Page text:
Alternatives to numbering?

Alternatives to numbering?

This is a problem I’ve come up against on here.

As numbering is forbidden, what do you name each tune in a short set if the tunes do not have individual name and are only ever played as part of that set?

I know this is not a common problem in Irish music, but what about the contemporary composition: Ice House Scottisches 1 and 2 (which are now both up seperately under "Ice House Scottische"), the C Polkas (under C and C+), and now the New Jigs (I am still pondering)?

Suggestions appreciated.

Re: Alternatives to numbering?

Do it the traditional way.
Make up a name & use it until someone comes up with something better.

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Re: Alternatives to numbering?

I don’t know why numbering isn’t allowed; perhaps it’s something to do with the way the database is structured.
But could you use wording such as "Ice House First Scottische"?

Re: Alternatives to numbering?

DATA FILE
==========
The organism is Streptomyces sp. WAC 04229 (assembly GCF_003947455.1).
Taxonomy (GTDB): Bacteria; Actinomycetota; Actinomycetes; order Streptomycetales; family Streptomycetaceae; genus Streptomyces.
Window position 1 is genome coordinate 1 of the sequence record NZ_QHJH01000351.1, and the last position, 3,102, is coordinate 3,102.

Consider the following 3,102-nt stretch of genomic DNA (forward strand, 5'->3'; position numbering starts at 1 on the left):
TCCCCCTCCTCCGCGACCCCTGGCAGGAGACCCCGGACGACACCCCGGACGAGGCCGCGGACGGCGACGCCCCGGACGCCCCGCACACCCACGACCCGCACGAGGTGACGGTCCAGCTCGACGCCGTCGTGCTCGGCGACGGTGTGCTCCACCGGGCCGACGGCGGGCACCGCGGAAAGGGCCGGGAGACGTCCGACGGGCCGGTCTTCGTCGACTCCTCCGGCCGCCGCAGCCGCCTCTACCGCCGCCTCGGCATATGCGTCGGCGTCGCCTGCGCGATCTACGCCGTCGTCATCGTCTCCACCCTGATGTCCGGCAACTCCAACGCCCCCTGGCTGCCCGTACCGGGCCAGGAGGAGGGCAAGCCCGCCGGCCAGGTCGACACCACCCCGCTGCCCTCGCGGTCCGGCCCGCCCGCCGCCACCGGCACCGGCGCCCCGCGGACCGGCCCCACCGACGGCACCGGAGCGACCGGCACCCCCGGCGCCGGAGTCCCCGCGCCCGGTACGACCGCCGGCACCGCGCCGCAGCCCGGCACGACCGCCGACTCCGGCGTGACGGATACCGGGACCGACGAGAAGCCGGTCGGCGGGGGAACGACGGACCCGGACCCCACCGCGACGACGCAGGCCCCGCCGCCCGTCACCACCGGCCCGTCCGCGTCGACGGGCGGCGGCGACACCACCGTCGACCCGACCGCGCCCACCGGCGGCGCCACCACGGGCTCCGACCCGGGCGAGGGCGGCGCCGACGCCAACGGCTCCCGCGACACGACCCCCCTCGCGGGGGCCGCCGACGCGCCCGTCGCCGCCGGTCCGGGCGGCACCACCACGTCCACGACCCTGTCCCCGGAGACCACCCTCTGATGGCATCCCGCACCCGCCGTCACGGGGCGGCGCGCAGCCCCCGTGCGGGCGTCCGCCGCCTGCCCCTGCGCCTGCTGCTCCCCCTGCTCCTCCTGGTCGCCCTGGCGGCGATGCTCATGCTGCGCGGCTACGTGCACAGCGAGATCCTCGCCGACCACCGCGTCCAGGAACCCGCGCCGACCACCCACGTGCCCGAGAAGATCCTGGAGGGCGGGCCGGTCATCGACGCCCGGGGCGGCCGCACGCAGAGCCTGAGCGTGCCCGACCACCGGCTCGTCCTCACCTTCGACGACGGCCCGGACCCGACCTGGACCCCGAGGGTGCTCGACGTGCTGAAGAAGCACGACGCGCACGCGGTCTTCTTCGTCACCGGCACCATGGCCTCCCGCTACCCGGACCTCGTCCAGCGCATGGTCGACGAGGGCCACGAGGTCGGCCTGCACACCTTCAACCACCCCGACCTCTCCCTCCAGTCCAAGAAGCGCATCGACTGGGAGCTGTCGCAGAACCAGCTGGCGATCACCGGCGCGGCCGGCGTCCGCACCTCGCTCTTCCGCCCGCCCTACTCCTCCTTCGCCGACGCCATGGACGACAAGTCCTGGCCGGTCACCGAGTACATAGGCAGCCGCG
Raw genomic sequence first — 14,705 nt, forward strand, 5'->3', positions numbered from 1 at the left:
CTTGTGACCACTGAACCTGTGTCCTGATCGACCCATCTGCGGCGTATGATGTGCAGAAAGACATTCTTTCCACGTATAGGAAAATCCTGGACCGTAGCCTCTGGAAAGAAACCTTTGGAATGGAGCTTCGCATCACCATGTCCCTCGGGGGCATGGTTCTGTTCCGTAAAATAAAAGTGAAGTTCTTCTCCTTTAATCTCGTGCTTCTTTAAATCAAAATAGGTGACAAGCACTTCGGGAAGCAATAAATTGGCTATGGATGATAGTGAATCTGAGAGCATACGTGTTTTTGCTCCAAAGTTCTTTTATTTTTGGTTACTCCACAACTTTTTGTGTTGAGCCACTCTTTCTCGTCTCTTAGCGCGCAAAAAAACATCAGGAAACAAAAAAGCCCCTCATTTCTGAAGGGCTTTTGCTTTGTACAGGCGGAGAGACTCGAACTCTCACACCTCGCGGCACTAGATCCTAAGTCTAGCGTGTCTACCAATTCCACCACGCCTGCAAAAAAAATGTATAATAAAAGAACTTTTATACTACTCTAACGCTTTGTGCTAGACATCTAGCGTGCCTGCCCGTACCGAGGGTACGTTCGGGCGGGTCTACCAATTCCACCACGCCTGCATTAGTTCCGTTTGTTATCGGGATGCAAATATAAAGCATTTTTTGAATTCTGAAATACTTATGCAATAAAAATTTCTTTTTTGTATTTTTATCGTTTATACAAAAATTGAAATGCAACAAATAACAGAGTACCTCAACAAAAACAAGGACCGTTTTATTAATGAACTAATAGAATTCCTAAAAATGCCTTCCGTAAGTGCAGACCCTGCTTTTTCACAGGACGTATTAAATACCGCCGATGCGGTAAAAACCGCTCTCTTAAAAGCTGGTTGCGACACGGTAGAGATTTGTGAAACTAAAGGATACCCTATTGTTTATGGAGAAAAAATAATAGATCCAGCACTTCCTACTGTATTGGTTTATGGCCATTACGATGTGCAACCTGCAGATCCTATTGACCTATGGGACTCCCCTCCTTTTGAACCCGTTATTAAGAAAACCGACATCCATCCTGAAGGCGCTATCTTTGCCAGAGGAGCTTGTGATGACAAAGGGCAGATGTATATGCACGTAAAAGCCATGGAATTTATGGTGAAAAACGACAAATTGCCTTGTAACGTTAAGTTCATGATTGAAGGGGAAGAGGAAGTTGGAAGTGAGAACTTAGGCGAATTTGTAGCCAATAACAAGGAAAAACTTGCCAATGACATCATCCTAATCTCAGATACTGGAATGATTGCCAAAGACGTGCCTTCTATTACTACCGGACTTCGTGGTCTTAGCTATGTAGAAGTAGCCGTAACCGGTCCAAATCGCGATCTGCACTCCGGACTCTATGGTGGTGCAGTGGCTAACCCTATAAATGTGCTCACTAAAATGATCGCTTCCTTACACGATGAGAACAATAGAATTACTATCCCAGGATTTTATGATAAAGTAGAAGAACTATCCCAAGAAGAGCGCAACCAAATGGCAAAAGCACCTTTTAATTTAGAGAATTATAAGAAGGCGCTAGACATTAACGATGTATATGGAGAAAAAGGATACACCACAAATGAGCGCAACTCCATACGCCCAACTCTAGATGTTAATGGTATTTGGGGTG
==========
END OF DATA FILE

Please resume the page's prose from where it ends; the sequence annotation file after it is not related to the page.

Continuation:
Roman numerals?
Ice House Scottische I
Ice House Scottische II
etc?

Re: Alternatives to numbering?

I don’t know about other traditions, but I don’t think there are that many Irish tunes that actually don’t have names. If the composer didn’t name it, someone is bound to have given it a name at some time (a notable exception being Paddy Fahy’s tunes). Furthermore, I rather suspect that the widespread ignorance of tune names among traditional musicians is a relatively recent thing, owing to the vast numbers of tunes - and relatively little associated information - readily available for our listening and learning.

Re: Alternatives to numbering?

Far too many tunes in publication for any single person to assimilate. Nearly 8000 here, and a significant fraction aren’t even Irish dance tunes, or from related Celtic or English traditions.

It’s probably impossible to be anything like precise about this, but in the "old days" (i.e. before mass communication and media devices) but I’d guess that any player who could name and play well more than about 100 tunes would be the exception rather than the rule. How many tunes would you need to look after the local set dancing, ceilis, weddings and funerals? Not much more than 100 I’d reckon. An unadventurous session (and there are plenty of those around!) can easily get by on less than 50 or 60 tunes to fill an evening.

Why is it, when you go as a stranger to a session in a faraway town or country, that you’re invited to play a tune? I think it’s not only just being friendly and welcoming (although that is certainly present), there is also an unspoken element of "For God’s sake let’s have something new here!"